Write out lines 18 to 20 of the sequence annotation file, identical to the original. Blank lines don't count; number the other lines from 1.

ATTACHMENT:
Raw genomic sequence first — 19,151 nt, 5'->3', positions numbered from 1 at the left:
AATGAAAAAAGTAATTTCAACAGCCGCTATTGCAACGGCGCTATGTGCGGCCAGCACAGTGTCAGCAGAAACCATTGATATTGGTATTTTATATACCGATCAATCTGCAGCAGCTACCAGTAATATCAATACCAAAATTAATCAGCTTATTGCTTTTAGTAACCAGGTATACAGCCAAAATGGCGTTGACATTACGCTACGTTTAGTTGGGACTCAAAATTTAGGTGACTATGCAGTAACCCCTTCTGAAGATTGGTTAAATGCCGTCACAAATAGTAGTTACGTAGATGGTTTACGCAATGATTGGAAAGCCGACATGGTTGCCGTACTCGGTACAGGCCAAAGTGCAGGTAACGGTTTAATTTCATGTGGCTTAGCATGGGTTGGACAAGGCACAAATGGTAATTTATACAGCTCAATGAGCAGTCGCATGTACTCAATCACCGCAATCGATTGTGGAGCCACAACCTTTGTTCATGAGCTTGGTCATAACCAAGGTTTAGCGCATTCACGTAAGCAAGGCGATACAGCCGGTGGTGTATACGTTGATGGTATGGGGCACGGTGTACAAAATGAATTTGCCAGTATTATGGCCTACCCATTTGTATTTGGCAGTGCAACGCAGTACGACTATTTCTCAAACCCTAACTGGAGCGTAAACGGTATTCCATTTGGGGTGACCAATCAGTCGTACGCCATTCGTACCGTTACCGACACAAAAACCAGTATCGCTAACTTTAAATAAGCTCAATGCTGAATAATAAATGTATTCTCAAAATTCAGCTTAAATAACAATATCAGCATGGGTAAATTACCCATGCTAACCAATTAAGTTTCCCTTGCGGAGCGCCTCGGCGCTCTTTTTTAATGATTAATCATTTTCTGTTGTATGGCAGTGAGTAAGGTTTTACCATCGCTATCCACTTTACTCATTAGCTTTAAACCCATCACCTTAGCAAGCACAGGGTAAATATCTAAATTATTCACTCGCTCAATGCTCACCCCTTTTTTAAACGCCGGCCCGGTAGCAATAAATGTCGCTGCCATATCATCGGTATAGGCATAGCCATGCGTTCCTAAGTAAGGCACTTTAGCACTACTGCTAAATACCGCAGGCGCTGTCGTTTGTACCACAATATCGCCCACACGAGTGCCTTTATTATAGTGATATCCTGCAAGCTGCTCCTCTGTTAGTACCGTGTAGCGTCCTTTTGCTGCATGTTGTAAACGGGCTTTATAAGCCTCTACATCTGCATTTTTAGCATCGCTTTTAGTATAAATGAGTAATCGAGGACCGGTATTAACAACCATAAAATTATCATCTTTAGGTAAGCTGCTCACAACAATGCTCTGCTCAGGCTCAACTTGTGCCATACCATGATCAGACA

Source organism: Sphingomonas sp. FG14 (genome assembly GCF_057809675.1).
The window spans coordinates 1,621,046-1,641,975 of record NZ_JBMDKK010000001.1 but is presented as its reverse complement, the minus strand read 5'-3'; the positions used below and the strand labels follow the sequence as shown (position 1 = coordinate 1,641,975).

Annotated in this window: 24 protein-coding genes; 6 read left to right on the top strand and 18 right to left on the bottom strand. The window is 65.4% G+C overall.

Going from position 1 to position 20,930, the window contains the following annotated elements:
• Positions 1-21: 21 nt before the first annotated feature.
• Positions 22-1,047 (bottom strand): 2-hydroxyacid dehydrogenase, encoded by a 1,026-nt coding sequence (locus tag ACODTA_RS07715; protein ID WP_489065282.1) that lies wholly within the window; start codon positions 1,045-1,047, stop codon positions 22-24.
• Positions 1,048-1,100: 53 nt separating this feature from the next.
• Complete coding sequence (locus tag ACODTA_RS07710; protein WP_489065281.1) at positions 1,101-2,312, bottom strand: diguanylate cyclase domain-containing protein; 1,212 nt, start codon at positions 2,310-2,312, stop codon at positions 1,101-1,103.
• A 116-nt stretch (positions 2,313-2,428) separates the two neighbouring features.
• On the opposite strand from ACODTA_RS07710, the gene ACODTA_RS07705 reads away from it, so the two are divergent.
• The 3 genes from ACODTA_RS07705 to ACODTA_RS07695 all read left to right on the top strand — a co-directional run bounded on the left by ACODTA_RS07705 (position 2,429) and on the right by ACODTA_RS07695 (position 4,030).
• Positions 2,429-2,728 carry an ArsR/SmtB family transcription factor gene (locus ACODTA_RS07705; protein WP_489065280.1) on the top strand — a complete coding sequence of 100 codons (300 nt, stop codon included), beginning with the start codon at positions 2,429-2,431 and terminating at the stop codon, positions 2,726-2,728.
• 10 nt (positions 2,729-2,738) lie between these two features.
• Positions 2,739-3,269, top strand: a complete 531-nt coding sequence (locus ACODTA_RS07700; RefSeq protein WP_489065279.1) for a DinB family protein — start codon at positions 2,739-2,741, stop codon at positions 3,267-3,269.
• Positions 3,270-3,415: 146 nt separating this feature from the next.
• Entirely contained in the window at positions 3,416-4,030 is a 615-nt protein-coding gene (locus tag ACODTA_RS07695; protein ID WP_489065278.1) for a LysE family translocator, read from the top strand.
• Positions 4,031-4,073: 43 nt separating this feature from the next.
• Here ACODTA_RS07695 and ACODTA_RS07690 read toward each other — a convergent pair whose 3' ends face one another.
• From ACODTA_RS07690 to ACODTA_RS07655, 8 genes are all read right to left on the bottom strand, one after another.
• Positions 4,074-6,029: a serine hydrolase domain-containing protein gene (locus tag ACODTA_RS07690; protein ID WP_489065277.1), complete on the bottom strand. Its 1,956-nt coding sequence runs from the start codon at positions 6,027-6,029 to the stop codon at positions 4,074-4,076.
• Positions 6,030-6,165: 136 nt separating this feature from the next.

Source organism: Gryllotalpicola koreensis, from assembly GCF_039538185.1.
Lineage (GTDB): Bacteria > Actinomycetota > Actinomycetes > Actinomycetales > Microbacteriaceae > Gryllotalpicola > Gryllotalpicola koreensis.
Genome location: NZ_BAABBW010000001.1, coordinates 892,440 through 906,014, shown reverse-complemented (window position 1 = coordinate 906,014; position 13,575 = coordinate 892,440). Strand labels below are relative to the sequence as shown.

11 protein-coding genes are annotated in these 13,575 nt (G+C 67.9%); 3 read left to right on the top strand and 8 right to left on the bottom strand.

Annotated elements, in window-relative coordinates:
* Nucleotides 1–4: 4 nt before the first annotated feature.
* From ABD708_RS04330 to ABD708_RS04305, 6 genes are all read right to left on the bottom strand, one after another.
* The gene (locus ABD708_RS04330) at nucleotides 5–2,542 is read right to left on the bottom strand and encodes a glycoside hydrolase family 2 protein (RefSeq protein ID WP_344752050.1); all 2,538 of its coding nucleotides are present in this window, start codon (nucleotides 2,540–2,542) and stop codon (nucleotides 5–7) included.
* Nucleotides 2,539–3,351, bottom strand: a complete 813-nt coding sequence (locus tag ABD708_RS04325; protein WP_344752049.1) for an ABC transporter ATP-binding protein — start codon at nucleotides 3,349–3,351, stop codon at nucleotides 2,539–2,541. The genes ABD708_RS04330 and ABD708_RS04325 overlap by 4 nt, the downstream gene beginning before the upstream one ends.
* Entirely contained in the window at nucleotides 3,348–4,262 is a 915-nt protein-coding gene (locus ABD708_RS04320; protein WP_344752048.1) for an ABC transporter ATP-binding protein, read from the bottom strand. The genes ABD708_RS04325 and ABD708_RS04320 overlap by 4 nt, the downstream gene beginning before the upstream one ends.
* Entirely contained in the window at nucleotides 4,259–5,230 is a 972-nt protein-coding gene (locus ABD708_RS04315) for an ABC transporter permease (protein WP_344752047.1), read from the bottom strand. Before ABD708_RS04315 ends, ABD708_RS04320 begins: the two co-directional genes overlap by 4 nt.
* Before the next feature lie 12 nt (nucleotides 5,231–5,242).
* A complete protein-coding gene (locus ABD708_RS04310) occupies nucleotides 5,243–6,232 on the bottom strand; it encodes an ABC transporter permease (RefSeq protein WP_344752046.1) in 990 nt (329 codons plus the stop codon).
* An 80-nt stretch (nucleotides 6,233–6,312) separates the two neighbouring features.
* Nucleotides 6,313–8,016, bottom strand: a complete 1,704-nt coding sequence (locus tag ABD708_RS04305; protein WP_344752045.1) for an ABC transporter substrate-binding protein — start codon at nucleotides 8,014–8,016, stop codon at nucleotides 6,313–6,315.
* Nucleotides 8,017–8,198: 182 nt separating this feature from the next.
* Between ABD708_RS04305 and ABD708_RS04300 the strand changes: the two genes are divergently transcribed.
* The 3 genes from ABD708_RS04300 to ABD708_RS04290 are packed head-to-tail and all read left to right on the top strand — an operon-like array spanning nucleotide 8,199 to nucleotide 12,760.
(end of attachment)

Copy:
• Entirely contained in the window at positions 3,416-4,030 is a 615-nt protein-coding gene (locus tag ACODTA_RS07695; protein ID WP_489065278.1) for a LysE family translocator, read from the top strand.
• Positions 4,031-4,073: 43 nt separating this feature from the next.
• Here ACODTA_RS07695 and ACODTA_RS07690 read toward each other — a convergent pair whose 3' ends face one another.